- In the first sentence, "maps" should be "Maps" with the letters "M", "a", and "p" in code typeface and the "s" in Roman. - In the sentence beginning "Once the map is created..." the word "map" should be "Map" in code typeface. What's really amazing is that the editor gave the word "List" the correct treatment in the very same sentence! - It makes no sense to pluralize "COUNTRIES" or "CITIES". They should be singular because the names of the keys are (or would be -- see below) "COUNTRY" and "CITY". - In the code sample, there is no Map key called "CITY" or "CITIES". However, there is a key called "CAPITAL". - The names of the keys should have been set off with quotes or by putting them in code typeface. - In the next sentence we have "The first listing, 4.5, shows the IterateTest class with the method to obtain the Collection we'll be using, getGeo()." In the code sample the method is not called "getGeo()". It's "getCountries()".
That's somewhere around seven errors in one page, depending on what you consider an error and what you consider merely poor style.
Another problem I had with the book is that some recipes were totally inadequate. For example on page 247 there is a recipe on server-side validation using the Struts Validator Framework. The authors leave out several crucial pieces of information. In order to get the Struts Validator to work, certain settings must be done in struts-config.xml, including setting an ActionMapping's "input" attribute. The authors don't even mention this. They simply left it out.
Later, they explain the effect of a failed validation by saying "if the field is left blank by the end user, it fails and propagates the errors.required key ... in the property file." They don't give any explanation of what they mean by "propagates". How does the developer display the message to the end user? The information is simply not there.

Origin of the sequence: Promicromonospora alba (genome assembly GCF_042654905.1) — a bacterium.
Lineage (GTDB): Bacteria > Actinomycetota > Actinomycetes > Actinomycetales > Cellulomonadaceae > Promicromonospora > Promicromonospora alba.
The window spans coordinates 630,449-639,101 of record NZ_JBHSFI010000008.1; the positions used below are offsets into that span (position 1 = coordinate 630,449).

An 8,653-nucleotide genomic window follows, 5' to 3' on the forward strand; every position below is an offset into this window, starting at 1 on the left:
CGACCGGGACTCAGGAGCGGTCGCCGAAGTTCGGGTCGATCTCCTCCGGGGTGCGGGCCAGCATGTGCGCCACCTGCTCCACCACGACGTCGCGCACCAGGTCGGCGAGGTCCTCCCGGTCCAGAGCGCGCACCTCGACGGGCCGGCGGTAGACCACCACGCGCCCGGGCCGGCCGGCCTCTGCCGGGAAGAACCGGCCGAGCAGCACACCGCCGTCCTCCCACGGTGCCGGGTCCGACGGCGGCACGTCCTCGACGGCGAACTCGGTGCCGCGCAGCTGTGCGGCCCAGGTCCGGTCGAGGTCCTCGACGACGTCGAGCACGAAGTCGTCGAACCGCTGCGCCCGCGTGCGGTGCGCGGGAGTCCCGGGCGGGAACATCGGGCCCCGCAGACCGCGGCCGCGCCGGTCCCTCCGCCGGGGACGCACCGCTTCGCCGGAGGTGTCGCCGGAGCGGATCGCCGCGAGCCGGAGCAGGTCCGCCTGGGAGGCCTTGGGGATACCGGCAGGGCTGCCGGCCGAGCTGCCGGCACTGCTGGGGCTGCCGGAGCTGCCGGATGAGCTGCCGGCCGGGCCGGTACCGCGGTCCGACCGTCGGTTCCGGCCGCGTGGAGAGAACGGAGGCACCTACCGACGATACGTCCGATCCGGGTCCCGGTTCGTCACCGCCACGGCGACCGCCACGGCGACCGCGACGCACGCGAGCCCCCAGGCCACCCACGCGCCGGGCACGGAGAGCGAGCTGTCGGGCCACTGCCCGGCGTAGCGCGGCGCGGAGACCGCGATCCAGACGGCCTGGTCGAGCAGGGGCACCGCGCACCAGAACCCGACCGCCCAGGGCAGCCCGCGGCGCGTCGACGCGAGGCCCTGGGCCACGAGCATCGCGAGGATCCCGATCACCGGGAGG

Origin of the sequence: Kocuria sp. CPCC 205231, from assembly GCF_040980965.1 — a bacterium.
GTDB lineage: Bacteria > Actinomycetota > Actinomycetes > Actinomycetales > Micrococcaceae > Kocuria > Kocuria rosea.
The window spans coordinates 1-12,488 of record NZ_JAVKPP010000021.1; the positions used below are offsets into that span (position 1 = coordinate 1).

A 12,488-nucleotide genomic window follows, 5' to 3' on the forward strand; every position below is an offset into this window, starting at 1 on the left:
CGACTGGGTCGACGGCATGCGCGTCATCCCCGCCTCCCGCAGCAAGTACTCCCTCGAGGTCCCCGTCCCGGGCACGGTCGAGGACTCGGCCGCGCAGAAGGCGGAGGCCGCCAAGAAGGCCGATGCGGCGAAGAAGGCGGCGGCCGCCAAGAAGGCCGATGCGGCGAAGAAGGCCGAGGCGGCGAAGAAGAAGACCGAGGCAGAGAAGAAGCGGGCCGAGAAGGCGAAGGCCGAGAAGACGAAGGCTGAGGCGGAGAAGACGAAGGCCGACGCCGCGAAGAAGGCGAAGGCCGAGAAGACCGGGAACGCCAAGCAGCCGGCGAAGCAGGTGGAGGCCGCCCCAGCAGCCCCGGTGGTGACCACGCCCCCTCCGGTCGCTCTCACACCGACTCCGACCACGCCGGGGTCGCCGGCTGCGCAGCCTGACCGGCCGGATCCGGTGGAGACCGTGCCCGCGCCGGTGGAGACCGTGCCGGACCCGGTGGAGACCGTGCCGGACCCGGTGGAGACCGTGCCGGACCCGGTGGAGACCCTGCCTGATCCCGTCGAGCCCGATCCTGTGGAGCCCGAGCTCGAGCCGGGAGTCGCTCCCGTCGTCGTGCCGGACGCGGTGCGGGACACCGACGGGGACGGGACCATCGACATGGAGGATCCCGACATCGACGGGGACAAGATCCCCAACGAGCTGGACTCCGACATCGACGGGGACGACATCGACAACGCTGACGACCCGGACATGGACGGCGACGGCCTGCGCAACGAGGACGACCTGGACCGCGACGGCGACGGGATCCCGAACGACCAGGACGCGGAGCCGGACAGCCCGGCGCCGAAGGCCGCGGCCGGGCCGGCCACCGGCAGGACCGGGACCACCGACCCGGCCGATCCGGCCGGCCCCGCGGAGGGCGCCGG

Although I wasn't happy with this book, I should say that I did get some useful information out of it. I was not able to get enough information about the topics most important to me, but it would not be fair to say that the money was completely wasted. In particular, the explanation of resource bundles was reasonably adequate.
In the past I've bought books published by Manning that were really great. However, Manning really fell down on the job with this one.
There's no need to re-invent the wheel everytime... Feb 19, 2006
As an experienced programmer I really needed a book that could take me a step further in Struts development.
This is a book I keep reading over and over as it contains solutions to real-life problems.
Thanks George, for giving us such a gem!
Solve real-life business problems Sep 19, 2005
During my project developing my e-commerce web site, I keep this book by my side. It has tremendous useful strategies which helps to solve real-life business problems.
The book is written in very organized manner. Define the task, Explain the background, provide solution and recommend the best practice. It is easy to read and the topics in the book are well covered.
It is truly a 'must-have' for building solid business applications.
A "must-have" for any serious-minded Struts programmer May 10, 2005
J2EE consultant and Struts authority George Franciscus and web engineer Danilo Gurovich present Struts Recipes, a programming guide written especially for developers and architects who need to craft secure, robust, and maintainable applications, particularly for business or commercial use. Chapters instruct the reader in how to unit test an application for function, performance, and coverage; how to make an application secure; how to integrate with Hibernate; dealing with exceptions; generating alternative views with PDF and XSL; how to design a layered Struts application; and much more. Each offered recipe is designed to be adaptable to the user's need, as well as speedy to learn and apply, and the list of recommended "best practices" such as "Do not use wild cards in Ant scripts" and "Prefer classes over interfaces to store constants" will keep one's code legible and easily modifiable to co-workers, assistants or successors. A "must-have" for any serious-minded Struts programmer.